The interaction of lipophilic drugs with intestinal fatty acid-binding protein

Velkov, Tony, Chuang, Sara, Wielens, Jerome, Sakellaris, H, Charman, William N., Porter, Christopher J. H. and Scanlon, Martin J. 2005, The interaction of lipophilic drugs with intestinal fatty acid-binding protein, Journal of biological chemistry, vol. 280, no. 18, pp. 17769-17776, doi: 10.1074/jbc.M410193200.

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Title The interaction of lipophilic drugs with intestinal fatty acid-binding protein
Author(s) Velkov, Tony
Chuang, Sara
Wielens, Jerome
Sakellaris, H
Charman, William N.
Porter, Christopher J. H.
Scanlon, Martin J.
Journal name Journal of biological chemistry
Volume number 280
Issue number 18
Start page 17769
End page 17776
Publisher American Society of Biological Chemists
Place of publication Baltimore, Md.
Publication date 2005-05-06
ISSN 0021-9258
Summary Intestinal fatty acid-binding protein (I-FABP) is a small protein that binds long-chain dietary fatty acids in the cytosol of the columnar absorptive epithelial cells (enterocytes) of the intestine. The binding cavity of I-FABP is much larger than is necessary to bind a fatty acid molecule, which suggests that the protein may be able to bind other hydrophobic and amphipathic ligands such as lipophilic drugs. Herein we describe the binding of three structurally diverse lipophilic drugs, bezafibrate, ibuprofen (both R- and S-isomers) and nitrazepam to I-FABP. The rank order of affinity for I-FABP determined for these compounds was found to be R-ibuprofen {approx} bezafibrate > S-ibuprofen >> nitrazepam. The binding affinities were not directly related to aqueous solubility or partition coefficient of the compounds; however, the freely water-soluble drug diltiazem showed no affinity for I-FABP. Drug-I-FABP interaction interfaces were defined by analysis of chemical shift perturbations in NMR spectra, which revealed that the drugs bound within the central fatty acid binding cavity. Each drug participated in a different set of interactions within the cavity; however, a number of common contacts were observed with residues also involved in fatty acid binding. These data suggest that the binding of non-fatty acid lipophilic drugs to I-FABP may increase the cytosolic solubility of these compounds and thereby facilitate drug transport from the intestinal lumen across the enterocyte to sites of distribution and metabolism.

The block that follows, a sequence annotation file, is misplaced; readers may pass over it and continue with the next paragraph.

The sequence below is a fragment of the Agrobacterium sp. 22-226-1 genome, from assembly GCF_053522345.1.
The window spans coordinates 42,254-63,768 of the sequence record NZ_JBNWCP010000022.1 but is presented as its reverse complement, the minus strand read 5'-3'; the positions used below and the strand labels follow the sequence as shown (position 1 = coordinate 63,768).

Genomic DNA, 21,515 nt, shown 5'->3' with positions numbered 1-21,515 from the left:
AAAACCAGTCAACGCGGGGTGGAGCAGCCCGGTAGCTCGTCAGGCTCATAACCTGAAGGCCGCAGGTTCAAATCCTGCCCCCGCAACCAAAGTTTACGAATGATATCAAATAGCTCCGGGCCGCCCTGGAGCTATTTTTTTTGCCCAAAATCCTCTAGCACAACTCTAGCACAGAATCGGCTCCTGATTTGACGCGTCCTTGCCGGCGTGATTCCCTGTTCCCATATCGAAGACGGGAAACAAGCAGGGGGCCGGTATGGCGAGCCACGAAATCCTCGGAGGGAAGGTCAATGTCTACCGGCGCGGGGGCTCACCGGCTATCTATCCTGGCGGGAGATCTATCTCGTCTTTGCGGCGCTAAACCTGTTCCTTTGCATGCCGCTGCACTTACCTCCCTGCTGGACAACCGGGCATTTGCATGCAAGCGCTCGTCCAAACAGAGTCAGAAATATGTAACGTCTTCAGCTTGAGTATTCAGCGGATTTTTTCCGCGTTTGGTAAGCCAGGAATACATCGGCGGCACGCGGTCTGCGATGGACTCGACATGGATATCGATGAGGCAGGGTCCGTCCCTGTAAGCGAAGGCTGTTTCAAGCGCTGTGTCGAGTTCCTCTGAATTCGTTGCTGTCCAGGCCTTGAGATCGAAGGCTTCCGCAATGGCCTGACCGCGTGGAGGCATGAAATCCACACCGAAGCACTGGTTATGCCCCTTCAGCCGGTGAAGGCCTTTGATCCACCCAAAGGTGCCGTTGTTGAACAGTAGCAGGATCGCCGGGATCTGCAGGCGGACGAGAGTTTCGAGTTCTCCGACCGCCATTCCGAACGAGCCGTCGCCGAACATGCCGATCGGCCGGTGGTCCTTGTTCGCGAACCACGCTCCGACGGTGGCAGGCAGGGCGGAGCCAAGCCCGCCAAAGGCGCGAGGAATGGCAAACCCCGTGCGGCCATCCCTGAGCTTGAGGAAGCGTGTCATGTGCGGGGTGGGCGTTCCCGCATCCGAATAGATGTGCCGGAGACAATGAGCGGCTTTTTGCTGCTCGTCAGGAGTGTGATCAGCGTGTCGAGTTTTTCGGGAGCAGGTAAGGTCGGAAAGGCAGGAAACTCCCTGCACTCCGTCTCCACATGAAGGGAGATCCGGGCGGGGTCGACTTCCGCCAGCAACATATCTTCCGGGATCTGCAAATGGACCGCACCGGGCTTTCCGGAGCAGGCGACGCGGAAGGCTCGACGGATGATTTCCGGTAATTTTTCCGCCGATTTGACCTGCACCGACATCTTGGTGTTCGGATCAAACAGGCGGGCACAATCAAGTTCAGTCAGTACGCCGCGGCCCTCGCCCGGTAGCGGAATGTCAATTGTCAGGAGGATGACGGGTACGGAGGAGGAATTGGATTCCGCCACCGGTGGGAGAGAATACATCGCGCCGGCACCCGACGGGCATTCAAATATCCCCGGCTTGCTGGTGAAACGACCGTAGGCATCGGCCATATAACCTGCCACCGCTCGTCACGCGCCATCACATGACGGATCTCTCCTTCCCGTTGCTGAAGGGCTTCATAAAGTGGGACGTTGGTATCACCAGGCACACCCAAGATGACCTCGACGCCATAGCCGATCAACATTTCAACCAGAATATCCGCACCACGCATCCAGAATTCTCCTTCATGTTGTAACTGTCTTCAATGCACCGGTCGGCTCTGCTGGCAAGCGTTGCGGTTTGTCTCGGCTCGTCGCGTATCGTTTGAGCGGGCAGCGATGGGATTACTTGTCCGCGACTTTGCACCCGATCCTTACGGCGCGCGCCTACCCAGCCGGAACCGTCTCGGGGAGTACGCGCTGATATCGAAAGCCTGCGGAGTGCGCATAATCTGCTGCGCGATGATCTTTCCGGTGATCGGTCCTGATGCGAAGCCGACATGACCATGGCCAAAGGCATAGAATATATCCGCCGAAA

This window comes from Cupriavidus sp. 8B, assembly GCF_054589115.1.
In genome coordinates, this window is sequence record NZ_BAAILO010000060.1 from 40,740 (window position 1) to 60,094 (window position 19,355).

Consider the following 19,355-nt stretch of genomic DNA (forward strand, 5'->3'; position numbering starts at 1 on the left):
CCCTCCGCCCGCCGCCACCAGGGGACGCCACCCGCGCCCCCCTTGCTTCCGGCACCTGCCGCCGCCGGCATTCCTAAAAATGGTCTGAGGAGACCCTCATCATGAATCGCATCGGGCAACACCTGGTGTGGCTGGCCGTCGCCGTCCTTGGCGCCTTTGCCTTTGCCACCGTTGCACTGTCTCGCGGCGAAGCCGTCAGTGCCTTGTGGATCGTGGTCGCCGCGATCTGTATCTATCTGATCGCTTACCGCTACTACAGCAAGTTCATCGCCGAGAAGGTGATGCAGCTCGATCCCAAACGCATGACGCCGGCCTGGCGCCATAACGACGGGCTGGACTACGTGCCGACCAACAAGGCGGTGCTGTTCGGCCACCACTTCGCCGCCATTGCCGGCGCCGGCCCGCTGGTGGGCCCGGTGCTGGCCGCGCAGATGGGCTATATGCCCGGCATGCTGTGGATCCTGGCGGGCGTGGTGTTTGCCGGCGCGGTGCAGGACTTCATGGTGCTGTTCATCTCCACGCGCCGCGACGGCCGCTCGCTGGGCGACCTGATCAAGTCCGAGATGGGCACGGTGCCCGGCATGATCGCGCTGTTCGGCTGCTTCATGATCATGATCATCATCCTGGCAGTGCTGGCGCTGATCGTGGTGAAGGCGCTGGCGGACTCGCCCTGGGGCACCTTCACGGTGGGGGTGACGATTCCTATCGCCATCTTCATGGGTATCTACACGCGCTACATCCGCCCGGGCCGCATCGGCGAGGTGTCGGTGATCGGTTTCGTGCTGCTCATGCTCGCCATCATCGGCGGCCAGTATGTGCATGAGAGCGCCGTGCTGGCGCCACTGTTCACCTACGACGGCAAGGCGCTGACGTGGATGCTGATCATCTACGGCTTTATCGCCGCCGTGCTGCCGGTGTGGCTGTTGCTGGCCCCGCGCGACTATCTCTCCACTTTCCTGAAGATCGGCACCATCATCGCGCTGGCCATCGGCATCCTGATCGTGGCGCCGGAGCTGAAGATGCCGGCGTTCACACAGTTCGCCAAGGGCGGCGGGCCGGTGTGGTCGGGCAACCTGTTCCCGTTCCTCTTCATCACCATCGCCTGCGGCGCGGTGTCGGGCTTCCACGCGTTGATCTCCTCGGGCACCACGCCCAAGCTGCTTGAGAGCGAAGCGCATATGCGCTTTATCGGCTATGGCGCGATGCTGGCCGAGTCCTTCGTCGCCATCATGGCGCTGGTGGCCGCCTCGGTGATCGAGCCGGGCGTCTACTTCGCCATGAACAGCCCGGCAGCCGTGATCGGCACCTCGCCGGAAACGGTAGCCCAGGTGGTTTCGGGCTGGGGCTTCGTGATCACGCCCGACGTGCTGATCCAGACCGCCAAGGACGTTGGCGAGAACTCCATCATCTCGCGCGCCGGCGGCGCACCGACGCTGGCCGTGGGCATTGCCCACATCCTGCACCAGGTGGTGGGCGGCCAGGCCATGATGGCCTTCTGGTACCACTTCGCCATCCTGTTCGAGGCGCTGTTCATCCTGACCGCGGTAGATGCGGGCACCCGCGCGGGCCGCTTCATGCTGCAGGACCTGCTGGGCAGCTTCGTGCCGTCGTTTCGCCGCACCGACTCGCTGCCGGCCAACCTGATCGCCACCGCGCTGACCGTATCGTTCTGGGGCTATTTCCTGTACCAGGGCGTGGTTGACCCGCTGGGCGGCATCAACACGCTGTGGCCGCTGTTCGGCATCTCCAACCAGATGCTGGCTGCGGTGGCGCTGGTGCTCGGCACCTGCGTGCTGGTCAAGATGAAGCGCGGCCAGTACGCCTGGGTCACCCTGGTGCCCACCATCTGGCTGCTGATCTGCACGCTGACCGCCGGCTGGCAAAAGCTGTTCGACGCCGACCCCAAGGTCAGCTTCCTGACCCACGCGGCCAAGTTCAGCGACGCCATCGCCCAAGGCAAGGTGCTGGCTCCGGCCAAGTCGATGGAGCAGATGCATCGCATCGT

Language eng
DOI 10.1074/jbc.M410193200
Field of Research 030401 Biologically Active Molecules
110104 Medical Biochemistry: Lipids
Socio Economic Objective 970111 Expanding Knowledge in the Medical and Health Sciences
HERDC Research category C1.1 Refereed article in a scholarly journal
Copyright notice ©2005, The American Society for Biochemistry and Molecular Biology
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Document type: Journal Article
Collection: School of Medicine
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